The second and third place we walked to was the Le Pavillon Restaurant and the Miss Caroline’s Inn (now a spa). Le Pavillon was first owned by Mr. Green and Mrs. Roe. The story we were told was of a boy that is sometimes seen in the upstairs window. I took a few photos of the place and the house next door which was owned by a Lucy Abbott. She was the cities first female real estate owner. Her lover lived in the home next to the Les Pavillon and is said to haunt it. You can click on the link above to see my pictures, but here are a few I think you may like. Do you see anything in the upstairs window of the restaurant? How about up in the tree near the house? The tour guide and my husband see it and pointed it out to me.
Next was the Lucy Abbott Mansion. Nothing spooky here, but very pretty. The story goes that she haunts the home, is jealous of other women living there, but may be fond of your guy so watch out. You can read more about her home and the haunt Here and see my photos here
Near the Castello de San Marcos is the Old City Gates, part of the original fortifications of St. Augustine. Legend has it that a young girl named Elizabeth died near the gates of yellow fever, and her spirit can still be seen near the gates at night, dancing and playing. Castillo de San Marcos has a lovely history of a murderous love triangle between Colonel Garcia Marti, Captain Abela, and his pretty young wife, Dolores. When the Colonel learned of the affair, he walled them up in the fort. You can read all about the history of the Castello de San Marcos here and my photos of both here.
The last part of the tour took us to another old graveyard called the Tolomato Cemetery and a home built over an Indian burial ground. The two stories that stood out to me was one of a Bishop’s coffin and his body blowing up. It sometimes took families days to get to the viewing of the body and burial. It was summer and the Bishop was decaying pretty fast. The town tried putting the Bishop on ice, but that failed. So they put him a sealed mettle coffin with glass for the lid. The heat was so great that his rotting gasses built up inside the coffin and blew up all over everyone and the walls. He had to be scraped up and off everything just to be buried properly. They say you can still smell his rotting body in the tomb.
The second story involved a little boy that died falling out of a tree. He likes to play with children (living). I took pictures of the tomb, the tree, and the boys grave here. You can see where my phone did the fog issue again in some of them. Was it the ghost of the boy? I wonder. You tell me. You can read more detail about the cemetery here.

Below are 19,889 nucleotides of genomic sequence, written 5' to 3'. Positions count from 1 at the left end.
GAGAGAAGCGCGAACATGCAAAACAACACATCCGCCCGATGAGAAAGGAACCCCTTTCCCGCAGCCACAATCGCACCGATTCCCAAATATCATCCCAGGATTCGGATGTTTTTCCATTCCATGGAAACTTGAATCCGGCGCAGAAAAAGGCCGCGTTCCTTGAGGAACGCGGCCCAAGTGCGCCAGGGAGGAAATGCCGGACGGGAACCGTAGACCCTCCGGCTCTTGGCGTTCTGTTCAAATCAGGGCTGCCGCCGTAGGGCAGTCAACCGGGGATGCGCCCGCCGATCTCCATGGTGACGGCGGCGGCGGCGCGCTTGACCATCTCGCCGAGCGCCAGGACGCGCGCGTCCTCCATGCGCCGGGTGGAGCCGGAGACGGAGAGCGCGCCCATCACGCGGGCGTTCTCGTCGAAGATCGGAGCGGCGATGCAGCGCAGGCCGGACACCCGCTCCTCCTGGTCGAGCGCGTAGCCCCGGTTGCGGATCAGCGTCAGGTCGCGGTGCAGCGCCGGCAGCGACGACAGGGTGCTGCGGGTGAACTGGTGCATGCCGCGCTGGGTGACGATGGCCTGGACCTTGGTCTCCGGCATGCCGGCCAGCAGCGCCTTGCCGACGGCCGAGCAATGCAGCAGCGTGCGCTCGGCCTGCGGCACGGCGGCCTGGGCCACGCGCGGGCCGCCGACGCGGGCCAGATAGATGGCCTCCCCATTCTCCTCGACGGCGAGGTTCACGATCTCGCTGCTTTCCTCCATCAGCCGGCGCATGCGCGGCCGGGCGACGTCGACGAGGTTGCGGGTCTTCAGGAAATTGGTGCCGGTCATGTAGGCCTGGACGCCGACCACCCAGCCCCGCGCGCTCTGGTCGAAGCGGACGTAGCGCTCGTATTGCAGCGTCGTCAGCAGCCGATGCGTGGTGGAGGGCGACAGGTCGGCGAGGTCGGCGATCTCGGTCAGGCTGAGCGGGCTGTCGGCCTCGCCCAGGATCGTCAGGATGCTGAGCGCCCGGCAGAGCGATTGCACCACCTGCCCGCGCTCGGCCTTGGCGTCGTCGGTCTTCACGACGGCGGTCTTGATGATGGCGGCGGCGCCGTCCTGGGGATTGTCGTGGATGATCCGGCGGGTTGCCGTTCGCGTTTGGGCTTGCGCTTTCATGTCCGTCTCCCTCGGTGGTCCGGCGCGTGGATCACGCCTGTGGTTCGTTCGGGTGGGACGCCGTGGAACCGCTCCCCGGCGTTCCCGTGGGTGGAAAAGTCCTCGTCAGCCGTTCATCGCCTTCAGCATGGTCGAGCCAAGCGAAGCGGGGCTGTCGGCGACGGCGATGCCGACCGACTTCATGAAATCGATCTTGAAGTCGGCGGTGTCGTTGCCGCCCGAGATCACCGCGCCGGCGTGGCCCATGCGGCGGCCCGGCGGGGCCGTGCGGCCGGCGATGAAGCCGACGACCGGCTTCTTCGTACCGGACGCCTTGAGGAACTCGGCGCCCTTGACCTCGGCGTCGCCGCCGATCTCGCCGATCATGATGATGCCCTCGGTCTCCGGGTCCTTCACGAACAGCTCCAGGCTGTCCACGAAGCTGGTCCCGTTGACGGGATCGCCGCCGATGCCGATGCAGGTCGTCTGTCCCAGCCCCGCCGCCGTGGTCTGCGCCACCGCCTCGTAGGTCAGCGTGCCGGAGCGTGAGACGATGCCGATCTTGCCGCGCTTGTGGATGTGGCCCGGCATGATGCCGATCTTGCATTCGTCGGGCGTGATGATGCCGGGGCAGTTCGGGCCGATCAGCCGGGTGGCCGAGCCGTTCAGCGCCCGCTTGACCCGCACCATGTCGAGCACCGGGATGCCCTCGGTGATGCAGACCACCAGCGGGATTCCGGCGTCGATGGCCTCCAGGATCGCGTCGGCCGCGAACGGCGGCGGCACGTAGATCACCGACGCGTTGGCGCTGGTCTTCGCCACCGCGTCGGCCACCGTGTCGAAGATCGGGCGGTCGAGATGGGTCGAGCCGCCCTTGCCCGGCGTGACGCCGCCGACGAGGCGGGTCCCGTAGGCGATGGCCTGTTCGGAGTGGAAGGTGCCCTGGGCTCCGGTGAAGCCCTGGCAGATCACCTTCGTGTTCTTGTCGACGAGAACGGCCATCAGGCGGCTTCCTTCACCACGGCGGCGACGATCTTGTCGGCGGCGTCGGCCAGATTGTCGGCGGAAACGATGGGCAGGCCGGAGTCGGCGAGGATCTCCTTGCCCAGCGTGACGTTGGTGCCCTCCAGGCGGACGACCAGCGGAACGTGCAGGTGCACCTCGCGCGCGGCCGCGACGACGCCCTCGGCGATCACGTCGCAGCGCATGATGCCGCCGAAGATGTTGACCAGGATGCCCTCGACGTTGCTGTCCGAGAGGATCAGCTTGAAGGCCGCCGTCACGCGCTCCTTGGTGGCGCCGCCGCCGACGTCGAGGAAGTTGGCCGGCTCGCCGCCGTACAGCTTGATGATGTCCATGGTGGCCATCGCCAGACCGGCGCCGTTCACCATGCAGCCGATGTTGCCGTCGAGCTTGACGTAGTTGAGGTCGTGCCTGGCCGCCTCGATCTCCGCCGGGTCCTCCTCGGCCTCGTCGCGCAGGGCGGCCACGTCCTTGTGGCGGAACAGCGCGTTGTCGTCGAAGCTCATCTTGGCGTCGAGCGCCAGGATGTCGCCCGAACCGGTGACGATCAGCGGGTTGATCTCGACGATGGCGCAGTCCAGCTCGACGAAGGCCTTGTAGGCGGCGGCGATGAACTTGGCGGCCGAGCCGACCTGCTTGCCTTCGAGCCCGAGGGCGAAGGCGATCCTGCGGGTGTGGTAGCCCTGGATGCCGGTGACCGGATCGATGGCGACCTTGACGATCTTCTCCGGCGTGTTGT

The night ended in the home where we started the tour. We all got to go in and hear the story of a family that used to live in the home, the children who like to play, and about the shadow figure that can be seen at times. When I walked in, I was a bit freaked out by the door to the kitchen. I’m not sure why, it just gave me the creeps. I also felt like someone was standing behind me. After the lights came on, I got to mess with the dowsing rod. The rest of the group had left, which was great because I got a little personal time with the house. I asked a few questions and really never got an answer other than this: when I asked if someone was here, the rods crossed. I got nothing when asking if they were male or female or children. I then asked if they wanted to come closer to me and the robs crossed all the way. I felt a tingly sensation in my upper body and pressure on my arms like someone was giving me a hug. The guide said the children like to give hugs and I was not the first to have this happen to them. After that, I stopped the dowsing rod fun. I just didn’t feel right there, even with the lights on.
I got a few pictures of the house but, unfortunately, my husband did not video or take photos of the dowsing rod encounter as I wanted. If you ever come to St. Augustine, FL and want a ghost tour, check these guys out. They won’t disappoint and are so much fun for the small price they charge.